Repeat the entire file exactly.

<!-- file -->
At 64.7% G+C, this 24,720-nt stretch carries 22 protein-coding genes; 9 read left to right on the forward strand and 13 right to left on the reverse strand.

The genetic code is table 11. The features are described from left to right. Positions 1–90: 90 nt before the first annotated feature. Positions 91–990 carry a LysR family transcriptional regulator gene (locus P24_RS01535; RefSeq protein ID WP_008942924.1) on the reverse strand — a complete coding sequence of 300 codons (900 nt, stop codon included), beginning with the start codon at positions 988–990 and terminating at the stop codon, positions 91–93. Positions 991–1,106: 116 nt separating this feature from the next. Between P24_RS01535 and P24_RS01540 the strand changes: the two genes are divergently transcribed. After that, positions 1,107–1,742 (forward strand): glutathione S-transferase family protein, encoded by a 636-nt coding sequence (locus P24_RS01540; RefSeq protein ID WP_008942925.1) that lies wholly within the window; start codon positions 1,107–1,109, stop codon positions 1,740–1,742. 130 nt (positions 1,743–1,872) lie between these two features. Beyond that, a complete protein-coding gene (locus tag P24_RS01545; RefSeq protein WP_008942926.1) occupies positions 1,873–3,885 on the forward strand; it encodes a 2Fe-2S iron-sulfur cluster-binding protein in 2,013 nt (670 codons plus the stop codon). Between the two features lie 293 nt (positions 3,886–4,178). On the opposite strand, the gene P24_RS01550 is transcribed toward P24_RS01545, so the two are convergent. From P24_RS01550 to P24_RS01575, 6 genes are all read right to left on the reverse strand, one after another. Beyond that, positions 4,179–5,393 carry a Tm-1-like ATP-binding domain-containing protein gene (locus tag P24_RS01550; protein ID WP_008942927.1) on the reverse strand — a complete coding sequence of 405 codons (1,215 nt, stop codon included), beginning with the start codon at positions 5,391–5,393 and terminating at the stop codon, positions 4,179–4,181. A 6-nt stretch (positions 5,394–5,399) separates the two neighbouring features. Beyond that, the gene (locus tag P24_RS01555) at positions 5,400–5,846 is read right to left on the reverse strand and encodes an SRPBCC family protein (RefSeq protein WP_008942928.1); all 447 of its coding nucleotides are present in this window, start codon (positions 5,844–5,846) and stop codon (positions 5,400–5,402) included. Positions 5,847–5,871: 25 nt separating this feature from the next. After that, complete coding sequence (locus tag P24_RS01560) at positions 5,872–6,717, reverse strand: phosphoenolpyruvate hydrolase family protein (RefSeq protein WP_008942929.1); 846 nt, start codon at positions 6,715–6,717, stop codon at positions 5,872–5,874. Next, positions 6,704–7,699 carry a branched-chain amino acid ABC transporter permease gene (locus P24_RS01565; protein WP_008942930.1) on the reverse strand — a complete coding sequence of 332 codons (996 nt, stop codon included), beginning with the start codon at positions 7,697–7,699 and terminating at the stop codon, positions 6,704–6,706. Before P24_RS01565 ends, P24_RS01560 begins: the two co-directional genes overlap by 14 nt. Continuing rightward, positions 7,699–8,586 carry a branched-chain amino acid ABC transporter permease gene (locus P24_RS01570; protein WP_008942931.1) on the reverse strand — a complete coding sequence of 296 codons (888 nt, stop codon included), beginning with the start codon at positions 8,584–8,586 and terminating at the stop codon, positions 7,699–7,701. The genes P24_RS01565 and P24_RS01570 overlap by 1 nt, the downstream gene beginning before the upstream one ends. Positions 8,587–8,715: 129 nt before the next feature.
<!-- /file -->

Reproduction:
At 64.7% G+C, this 24,720-nt stretch carries 22 protein-coding genes; 9 read left to right on the forward strand and 13 right to left on the reverse strand.

The genetic code is table 11. The features are described from left to right. Positions 1–90: 90 nt before the first annotated feature. Positions 91–990 carry a LysR family transcriptional regulator gene (locus P24_RS01535; RefSeq protein ID WP_008942924.1) on the reverse strand — a complete coding sequence of 300 codons (900 nt, stop codon included), beginning with the start codon at positions 988–990 and terminating at the stop codon, positions 91–93. Positions 991–1,106: 116 nt separating this feature from the next. Between P24_RS01535 and P24_RS01540 the strand changes: the two genes are divergently transcribed. After that, positions 1,107–1,742 (forward strand): glutathione S-transferase family protein, encoded by a 636-nt coding sequence (locus P24_RS01540; RefSeq protein ID WP_008942925.1) that lies wholly within the window; start codon positions 1,107–1,109, stop codon positions 1,740–1,742. 130 nt (positions 1,743–1,872) lie between these two features. Beyond that, a complete protein-coding gene (locus tag P24_RS01545; RefSeq protein WP_008942926.1) occupies positions 1,873–3,885 on the forward strand; it encodes a 2Fe-2S iron-sulfur cluster-binding protein in 2,013 nt (670 codons plus the stop codon). Between the two features lie 293 nt (positions 3,886–4,178). On the opposite strand, the gene P24_RS01550 is transcribed toward P24_RS01545, so the two are convergent. From P24_RS01550 to P24_RS01575, 6 genes are all read right to left on the reverse strand, one after another. Beyond that, positions 4,179–5,393 carry a Tm-1-like ATP-binding domain-containing protein gene (locus tag P24_RS01550; protein ID WP_008942927.1) on the reverse strand — a complete coding sequence of 405 codons (1,215 nt, stop codon included), beginning with the start codon at positions 5,391–5,393 and terminating at the stop codon, positions 4,179–4,181. A 6-nt stretch (positions 5,394–5,399) separates the two neighbouring features. Beyond that, the gene (locus tag P24_RS01555) at positions 5,400–5,846 is read right to left on the reverse strand and encodes an SRPBCC family protein (RefSeq protein WP_008942928.1); all 447 of its coding nucleotides are present in this window, start codon (positions 5,844–5,846) and stop codon (positions 5,400–5,402) included. Positions 5,847–5,871: 25 nt separating this feature from the next. After that, complete coding sequence (locus tag P24_RS01560) at positions 5,872–6,717, reverse strand: phosphoenolpyruvate hydrolase family protein (RefSeq protein WP_008942929.1); 846 nt, start codon at positions 6,715–6,717, stop codon at positions 5,872–5,874. Next, positions 6,704–7,699 carry a branched-chain amino acid ABC transporter permease gene (locus P24_RS01565; protein WP_008942930.1) on the reverse strand — a complete coding sequence of 332 codons (996 nt, stop codon included), beginning with the start codon at positions 7,697–7,699 and terminating at the stop codon, positions 6,704–6,706. Before P24_RS01565 ends, P24_RS01560 begins: the two co-directional genes overlap by 14 nt. Continuing rightward, positions 7,699–8,586 carry a branched-chain amino acid ABC transporter permease gene (locus P24_RS01570; protein WP_008942931.1) on the reverse strand — a complete coding sequence of 296 codons (888 nt, stop codon included), beginning with the start codon at positions 8,584–8,586 and terminating at the stop codon, positions 7,699–7,701. The genes P24_RS01565 and P24_RS01570 overlap by 1 nt, the downstream gene beginning before the upstream one ends. Positions 8,587–8,715: 129 nt before the next feature.